By Megan Low, Singapore
What is permanent? What is certain? What can we be sure of in this temporary phase, this transient
existence, this passing reality we call life? If we were to strip away the material things, what sureties would be left behind? When almost everything in this drifting reality is merely an illusion or undefined variable at best, what are the absolutes?
Since I graduated from university and the education phase of life, I’ve woken up to several new realities as I’m sure many others have likewise experienced. Growing up has ambushed me—particularly in the area of
learning how to sustain myself in this crowded, crazy world, not just pertaining to accommodation, chores
and utilities, but also mentally, physically, and emotionally. Seriously, I didn’t know what I took for granted until I no longer had it, from the major to the minor things needed for survival.
Viewpoints had to change. I had to mature. Having blissfully postponed the making of my weightiest decisions for the past umpteen years, I came to realize the numerous uncertainties that are present not
only in my own life, but in life itself. It’s no wonder my thoughts are so fraught with questions.
Our future is uncertain. We could start off on one career path but end up in a completely different place
from where we first set out—in somewhere we never expected. Our relationships are uncertain. I won’t
know how many romantic relationships we might have before we find the person God has in store for us—
if we do, that is—nor how close or far our friendships might drift during the course of our lifetime. Even
our families could disown us for various reasons. Health is uncertain. The same goes for wealth and even
security. In as little as a split second of time, everything we ever knew could become drastically different from what we anticipated. Unlikely, but not impossible.
What, then, is certain in this world? In my sober reflections on this transient existence we call life, there are only two things we can be certain of: birth and death. Heard of life expectancy? Human life is all too fragile, so not everyone reaches it. Notice something? Life isn’t certain. I’m sure that we can be born and die without really lived, because living is different from just existing. And often we are so caught up in this cycle of struggling to prevail in our ideal journeys of existence that until the end of our days, we have missed out on living.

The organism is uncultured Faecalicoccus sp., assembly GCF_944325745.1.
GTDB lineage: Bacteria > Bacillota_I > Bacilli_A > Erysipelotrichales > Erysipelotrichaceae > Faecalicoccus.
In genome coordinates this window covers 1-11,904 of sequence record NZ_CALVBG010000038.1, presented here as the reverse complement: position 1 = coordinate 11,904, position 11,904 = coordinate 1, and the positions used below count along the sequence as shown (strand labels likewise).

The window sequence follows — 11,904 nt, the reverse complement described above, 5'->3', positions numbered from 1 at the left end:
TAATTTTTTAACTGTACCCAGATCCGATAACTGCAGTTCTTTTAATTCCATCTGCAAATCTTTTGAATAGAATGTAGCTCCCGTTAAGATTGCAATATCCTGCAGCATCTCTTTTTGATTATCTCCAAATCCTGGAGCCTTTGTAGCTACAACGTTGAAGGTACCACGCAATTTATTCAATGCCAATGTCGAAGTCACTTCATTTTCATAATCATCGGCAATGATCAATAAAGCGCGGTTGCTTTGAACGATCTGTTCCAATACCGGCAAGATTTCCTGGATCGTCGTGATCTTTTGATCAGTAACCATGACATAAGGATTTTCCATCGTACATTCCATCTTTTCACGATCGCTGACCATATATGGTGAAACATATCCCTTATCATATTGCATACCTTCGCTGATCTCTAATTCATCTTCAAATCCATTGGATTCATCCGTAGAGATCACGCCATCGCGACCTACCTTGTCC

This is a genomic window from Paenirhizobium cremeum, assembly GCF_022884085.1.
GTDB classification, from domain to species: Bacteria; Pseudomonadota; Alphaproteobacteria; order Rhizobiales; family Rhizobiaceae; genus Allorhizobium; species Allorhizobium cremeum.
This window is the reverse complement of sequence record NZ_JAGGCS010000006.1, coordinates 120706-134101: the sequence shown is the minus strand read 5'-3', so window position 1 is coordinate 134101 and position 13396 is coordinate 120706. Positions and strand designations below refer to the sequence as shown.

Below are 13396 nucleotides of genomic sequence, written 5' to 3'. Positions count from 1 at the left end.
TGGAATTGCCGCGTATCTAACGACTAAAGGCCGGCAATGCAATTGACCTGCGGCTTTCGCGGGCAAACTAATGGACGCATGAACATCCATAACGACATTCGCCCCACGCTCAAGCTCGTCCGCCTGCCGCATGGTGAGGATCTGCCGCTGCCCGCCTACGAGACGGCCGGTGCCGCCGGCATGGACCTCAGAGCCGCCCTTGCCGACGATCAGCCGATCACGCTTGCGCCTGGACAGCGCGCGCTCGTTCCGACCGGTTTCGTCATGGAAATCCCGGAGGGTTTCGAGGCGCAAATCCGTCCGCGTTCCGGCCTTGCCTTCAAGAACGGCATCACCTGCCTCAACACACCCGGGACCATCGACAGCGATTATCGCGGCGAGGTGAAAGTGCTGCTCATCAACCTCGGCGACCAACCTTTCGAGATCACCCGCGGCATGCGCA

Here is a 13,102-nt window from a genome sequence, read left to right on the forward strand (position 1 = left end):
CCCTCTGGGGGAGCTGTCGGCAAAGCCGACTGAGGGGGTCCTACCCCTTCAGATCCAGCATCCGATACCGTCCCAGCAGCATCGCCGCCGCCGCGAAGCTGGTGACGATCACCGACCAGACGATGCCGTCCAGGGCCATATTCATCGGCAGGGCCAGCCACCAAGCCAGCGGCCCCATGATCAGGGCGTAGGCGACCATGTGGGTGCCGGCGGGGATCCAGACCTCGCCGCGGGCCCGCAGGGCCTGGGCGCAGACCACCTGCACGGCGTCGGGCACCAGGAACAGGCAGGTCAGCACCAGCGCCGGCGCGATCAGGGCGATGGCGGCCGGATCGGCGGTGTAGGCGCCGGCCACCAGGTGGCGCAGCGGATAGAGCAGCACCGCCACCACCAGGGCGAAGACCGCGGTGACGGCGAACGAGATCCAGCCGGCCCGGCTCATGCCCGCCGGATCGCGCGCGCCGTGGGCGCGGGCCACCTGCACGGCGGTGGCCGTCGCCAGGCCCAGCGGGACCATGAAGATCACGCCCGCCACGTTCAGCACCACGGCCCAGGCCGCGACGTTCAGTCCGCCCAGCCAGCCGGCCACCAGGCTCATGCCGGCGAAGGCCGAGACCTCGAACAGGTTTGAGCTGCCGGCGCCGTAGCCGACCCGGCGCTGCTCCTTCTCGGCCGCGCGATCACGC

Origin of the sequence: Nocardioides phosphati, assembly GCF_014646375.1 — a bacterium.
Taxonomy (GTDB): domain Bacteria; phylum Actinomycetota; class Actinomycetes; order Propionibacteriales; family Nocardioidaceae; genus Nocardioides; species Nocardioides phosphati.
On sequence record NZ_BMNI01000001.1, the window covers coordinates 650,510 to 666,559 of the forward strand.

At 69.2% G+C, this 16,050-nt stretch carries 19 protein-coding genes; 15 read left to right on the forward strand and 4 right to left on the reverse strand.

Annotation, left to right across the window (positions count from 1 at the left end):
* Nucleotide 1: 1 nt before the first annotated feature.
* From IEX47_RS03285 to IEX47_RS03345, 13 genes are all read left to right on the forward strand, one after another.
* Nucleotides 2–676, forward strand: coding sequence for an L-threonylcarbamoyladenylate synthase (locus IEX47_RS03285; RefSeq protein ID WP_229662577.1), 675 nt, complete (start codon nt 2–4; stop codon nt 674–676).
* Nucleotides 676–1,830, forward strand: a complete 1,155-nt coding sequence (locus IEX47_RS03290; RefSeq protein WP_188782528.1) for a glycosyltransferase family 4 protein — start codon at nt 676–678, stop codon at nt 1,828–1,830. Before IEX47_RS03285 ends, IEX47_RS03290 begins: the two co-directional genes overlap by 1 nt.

There is, however, something that we know is truly lasting. Amidst all these uncertainties in this transient existence we have, God’s love for us is absolute. It might sound too good to be true, but it is true. Defying human logic, God’s unfailing love for us—sinners who deserve His abhorence—never ceases, illustrated here. Ancient as the galaxy (2 Timothy 1:9) yet new every morning (Lamentations 3:23), God’s steadfast love is the one thing we can celebrate in the good days and cling to in the tough years, because a life without it is truly a bleak, transient existence.
Jesus’s sacrifice is the greatest evidence of the strength of that love for us. The whole Bible is a love letter God has given to us, sharing with us the depth of His grace toward us. Christ came so “that [we] may have life, and have it to the full” (John 10:10 NIV). He came to grant us peace—real peace of heart and mind (John 14:27). He will provide for us (Philippians 4:19). The love He has for us is true and eternal—for this life as well as the next (Jeremiah 31:3).
Such truths lift us up during weary trials. Because He lives, we can rest in God’s love for us, having been made right with God through His death (Ephesians 2:8). Because He loves us, this transient existence, this temporary phase, is never in vain.